• Repotting the plant
  • Pruning the extra roots

Let’s take a look at these methods.

Repotting money tree

Money Tree (Pachira Aquatica) repotting

You can repot your money tree during the growing season, which is summer and spring. You need the correct-sized container and well-draining soil before proceeding with this.

After taking the money tree out of its pot, you need to get rid of the damaged roots and prune all the damaged leaves or stems of the plant.

Add the fresh soil mix to the pot and place the money tree at the center. Add soil from all sides of the container to help the plants settle in.

Pruning the extra roots

You can fix a root-bound plant without having to repot it. You can do it by pruning the roots that have formed a cluster but avoid damaging the primary roots.

You can also prune the roots so that it has become unhealthy.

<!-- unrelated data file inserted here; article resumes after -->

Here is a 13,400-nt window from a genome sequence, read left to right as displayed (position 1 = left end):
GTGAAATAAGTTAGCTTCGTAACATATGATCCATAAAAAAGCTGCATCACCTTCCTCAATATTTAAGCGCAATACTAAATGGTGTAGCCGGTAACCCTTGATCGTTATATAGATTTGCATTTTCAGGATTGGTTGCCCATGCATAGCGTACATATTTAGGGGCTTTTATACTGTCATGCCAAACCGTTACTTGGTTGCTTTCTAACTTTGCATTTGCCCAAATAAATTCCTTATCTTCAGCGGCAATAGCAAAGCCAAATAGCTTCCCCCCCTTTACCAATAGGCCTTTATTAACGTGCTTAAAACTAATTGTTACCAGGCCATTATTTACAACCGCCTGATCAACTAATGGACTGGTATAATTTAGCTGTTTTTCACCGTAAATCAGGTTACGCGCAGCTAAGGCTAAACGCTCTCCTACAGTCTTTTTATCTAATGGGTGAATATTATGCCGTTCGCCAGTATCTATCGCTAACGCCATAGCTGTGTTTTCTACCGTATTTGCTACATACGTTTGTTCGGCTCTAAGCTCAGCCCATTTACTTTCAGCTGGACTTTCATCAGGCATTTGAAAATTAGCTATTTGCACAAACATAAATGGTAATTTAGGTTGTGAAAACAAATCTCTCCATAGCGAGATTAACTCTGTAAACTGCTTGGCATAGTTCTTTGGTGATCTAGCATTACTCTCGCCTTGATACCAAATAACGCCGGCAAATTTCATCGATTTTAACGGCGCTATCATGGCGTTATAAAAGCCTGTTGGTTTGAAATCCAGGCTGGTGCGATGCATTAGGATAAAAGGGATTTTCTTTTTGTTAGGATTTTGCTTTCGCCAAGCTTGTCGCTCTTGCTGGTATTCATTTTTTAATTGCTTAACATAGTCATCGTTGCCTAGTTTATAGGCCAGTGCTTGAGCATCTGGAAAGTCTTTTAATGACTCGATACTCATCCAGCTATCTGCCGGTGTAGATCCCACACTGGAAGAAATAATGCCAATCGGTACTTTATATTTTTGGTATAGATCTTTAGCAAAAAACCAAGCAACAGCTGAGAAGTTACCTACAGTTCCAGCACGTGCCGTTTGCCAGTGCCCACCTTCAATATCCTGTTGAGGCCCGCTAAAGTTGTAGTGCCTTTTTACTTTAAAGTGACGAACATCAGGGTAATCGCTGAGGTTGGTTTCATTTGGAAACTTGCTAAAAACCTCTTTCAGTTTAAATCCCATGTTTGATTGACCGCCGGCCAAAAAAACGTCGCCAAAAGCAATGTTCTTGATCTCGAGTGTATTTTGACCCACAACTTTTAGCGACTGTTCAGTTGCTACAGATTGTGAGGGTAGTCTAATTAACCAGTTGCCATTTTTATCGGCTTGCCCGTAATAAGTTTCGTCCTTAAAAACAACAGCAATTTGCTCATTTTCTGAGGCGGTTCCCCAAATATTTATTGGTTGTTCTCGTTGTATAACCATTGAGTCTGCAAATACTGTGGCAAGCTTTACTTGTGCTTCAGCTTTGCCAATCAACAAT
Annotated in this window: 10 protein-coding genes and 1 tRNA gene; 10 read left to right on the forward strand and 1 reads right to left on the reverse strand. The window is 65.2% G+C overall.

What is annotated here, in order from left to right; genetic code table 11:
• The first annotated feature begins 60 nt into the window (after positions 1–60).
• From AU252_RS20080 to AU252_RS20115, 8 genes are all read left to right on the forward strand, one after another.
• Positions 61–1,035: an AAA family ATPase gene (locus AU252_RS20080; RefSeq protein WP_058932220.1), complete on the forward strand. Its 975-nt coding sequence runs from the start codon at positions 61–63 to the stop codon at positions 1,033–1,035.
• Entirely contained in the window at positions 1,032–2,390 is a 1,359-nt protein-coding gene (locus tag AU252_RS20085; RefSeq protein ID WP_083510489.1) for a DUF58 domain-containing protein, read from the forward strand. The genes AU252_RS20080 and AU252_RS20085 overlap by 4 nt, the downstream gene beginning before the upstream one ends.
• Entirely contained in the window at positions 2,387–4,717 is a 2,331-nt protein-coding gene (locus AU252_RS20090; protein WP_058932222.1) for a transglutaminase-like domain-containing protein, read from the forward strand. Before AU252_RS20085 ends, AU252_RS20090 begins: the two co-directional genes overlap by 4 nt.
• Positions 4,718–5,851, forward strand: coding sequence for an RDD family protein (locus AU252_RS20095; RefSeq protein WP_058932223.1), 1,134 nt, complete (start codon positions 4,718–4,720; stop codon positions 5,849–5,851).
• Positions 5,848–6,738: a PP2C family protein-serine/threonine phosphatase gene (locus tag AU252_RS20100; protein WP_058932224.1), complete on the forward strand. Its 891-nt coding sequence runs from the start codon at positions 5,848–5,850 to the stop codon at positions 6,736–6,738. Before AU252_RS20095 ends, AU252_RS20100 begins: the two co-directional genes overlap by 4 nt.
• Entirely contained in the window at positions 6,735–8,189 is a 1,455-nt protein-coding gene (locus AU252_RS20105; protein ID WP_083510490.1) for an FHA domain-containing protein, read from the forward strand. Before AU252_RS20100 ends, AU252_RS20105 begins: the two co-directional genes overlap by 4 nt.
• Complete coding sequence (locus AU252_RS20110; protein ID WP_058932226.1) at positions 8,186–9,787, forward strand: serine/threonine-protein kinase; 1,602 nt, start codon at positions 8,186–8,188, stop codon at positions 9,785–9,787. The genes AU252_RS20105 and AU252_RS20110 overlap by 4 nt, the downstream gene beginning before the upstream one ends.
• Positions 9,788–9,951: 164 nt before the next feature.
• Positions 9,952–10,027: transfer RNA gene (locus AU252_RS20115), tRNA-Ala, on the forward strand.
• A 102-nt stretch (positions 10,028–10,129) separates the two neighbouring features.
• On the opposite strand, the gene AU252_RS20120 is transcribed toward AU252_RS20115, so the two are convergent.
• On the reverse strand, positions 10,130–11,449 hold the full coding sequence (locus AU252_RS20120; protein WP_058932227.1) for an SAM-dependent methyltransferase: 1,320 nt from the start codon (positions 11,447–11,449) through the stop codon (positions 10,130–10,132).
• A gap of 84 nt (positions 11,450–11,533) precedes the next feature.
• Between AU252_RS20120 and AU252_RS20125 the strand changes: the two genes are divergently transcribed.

Once you trim the old roots, the plant will have more space and energy for new growth. Besides focusing its energy on recovering the damaged roots, it will concentrate on new development.

Final words

You should not let the money tree remain root-bound for too long, as it can lead to stunted growth in your plant. It can also cause other problems that we have discussed in the article.

Therefore, you should always check your plant every two to three years and consider repotting it whenever required.

Repotting the money tree will keep it healthy and allow new and healthy growth in the plant.

If you notice any signs telling you you have a root-bound plant, repot it to avoid problematic situations.

Reference: WIKIPEDIA.

Recommended Garden Supplies

Are you looking for a readymade indoor plant soil mix that you can open and pour? Check out rePotme. They offer a wide range of readymade soil premixes for all your indoor plants.

Sharing is caring!

Leave a comment

Your email address will not be published. Required fields are marked *